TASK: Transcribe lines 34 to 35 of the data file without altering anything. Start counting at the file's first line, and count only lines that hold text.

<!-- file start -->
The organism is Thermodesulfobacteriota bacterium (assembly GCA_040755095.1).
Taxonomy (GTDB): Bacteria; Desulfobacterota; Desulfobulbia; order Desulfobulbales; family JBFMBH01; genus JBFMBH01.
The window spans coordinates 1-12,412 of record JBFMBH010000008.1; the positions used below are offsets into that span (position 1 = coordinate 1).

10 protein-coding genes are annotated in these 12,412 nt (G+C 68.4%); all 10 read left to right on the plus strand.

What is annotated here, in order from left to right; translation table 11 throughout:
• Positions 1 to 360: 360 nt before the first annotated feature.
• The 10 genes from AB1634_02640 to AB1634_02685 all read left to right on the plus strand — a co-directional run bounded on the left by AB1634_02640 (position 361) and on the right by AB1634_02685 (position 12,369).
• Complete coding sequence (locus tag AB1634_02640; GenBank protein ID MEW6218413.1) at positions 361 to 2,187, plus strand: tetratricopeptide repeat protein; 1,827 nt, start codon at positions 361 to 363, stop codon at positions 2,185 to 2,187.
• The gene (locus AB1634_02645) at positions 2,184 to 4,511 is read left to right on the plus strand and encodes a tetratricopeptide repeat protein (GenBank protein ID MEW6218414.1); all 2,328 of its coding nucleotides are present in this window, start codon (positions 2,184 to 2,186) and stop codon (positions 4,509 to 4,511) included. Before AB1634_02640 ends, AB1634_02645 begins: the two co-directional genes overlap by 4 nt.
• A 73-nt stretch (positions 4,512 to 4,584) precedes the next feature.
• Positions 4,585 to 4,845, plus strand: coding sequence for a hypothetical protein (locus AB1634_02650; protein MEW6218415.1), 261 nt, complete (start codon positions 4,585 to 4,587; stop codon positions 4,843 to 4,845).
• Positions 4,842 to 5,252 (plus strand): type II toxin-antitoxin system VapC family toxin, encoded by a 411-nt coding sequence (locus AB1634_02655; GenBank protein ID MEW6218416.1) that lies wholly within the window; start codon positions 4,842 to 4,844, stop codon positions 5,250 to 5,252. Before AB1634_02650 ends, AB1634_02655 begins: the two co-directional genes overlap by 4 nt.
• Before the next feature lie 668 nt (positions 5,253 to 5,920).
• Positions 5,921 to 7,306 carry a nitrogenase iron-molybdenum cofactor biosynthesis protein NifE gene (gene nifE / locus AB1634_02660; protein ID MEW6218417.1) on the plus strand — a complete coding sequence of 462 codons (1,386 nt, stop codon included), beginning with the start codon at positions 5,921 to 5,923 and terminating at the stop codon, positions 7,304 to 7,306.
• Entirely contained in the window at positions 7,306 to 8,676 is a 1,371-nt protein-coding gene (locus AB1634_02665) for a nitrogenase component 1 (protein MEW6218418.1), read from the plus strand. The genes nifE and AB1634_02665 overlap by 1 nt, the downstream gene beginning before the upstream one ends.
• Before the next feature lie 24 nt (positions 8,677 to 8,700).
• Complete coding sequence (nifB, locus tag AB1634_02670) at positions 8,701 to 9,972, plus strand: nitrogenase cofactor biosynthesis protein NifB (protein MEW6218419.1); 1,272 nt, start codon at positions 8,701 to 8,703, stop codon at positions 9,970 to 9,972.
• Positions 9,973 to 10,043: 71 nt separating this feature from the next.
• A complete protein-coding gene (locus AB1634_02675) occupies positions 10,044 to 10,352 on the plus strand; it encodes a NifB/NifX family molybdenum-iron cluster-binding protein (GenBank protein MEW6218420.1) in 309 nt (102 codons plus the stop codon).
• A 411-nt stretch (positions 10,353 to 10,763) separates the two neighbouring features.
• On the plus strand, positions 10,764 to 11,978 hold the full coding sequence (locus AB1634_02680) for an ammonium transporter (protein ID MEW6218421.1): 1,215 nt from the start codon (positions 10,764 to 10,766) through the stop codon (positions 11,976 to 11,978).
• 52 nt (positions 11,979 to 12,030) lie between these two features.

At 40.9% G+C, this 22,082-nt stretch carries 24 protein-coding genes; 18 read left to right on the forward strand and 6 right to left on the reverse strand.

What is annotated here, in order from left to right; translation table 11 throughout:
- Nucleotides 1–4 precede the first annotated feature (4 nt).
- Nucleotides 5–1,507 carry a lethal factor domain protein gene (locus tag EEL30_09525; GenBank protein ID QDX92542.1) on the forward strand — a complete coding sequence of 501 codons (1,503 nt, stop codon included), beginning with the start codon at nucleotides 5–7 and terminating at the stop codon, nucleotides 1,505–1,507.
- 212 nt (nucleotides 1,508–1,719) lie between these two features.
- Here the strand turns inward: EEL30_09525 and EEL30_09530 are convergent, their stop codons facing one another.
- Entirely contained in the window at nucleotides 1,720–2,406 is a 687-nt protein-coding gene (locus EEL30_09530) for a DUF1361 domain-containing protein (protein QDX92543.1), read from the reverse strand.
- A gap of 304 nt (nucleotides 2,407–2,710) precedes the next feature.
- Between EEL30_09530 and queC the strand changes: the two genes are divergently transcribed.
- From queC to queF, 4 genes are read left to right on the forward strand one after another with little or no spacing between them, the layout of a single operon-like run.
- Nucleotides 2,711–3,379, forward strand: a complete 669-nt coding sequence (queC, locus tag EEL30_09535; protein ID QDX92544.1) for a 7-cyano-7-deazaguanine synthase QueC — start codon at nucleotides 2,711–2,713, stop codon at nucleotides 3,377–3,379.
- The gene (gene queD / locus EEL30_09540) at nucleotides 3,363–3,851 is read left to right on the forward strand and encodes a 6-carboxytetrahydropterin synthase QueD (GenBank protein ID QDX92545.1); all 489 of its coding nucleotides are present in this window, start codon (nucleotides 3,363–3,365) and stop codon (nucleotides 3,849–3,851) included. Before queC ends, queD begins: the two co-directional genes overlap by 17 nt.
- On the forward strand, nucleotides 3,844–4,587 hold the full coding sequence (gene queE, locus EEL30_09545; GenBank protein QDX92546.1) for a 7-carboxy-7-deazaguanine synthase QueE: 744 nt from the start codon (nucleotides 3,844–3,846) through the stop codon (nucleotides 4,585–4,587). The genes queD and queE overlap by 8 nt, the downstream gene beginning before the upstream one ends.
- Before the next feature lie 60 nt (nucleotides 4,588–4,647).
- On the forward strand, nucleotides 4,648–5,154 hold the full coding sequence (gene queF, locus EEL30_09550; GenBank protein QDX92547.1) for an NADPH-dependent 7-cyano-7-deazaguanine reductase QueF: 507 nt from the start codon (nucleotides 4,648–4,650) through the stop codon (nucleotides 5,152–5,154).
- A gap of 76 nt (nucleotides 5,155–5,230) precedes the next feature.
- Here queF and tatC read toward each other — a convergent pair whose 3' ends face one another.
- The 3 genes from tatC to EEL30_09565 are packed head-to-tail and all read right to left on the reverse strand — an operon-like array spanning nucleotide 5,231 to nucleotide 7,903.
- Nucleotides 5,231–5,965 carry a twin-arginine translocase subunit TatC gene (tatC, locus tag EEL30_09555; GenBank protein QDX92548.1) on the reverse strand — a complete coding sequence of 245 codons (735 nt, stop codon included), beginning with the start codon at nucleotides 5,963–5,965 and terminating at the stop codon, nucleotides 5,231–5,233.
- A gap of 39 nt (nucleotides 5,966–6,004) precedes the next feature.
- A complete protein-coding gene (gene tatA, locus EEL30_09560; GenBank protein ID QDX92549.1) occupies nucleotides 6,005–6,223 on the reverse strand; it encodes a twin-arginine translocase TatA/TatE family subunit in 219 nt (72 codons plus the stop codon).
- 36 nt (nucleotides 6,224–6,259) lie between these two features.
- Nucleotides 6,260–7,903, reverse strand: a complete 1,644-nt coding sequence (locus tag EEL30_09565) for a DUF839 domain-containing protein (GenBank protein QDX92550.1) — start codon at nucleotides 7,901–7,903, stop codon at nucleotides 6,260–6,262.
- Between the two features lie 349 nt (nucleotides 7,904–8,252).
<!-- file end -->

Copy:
- The gene (gene queD / locus EEL30_09540) at nucleotides 3,363–3,851 is read left to right on the forward strand and encodes a 6-carboxytetrahydropterin synthase QueD (GenBank protein ID QDX92545.1); all 489 of its coding nucleotides are present in this window, start codon (nucleotides 3,363–3,365) and stop codon (nucleotides 3,849–3,851) included. Before queC ends, queD begins: the two co-directional genes overlap by 17 nt.
- On the forward strand, nucleotides 3,844–4,587 hold the full coding sequence (gene queE, locus EEL30_09545; GenBank protein QDX92546.1) for a 7-carboxy-7-deazaguanine synthase QueE: 744 nt from the start codon (nucleotides 3,844–3,846) through the stop codon (nucleotides 4,585–4,587). The genes queD and queE overlap by 8 nt, the downstream gene beginning before the upstream one ends.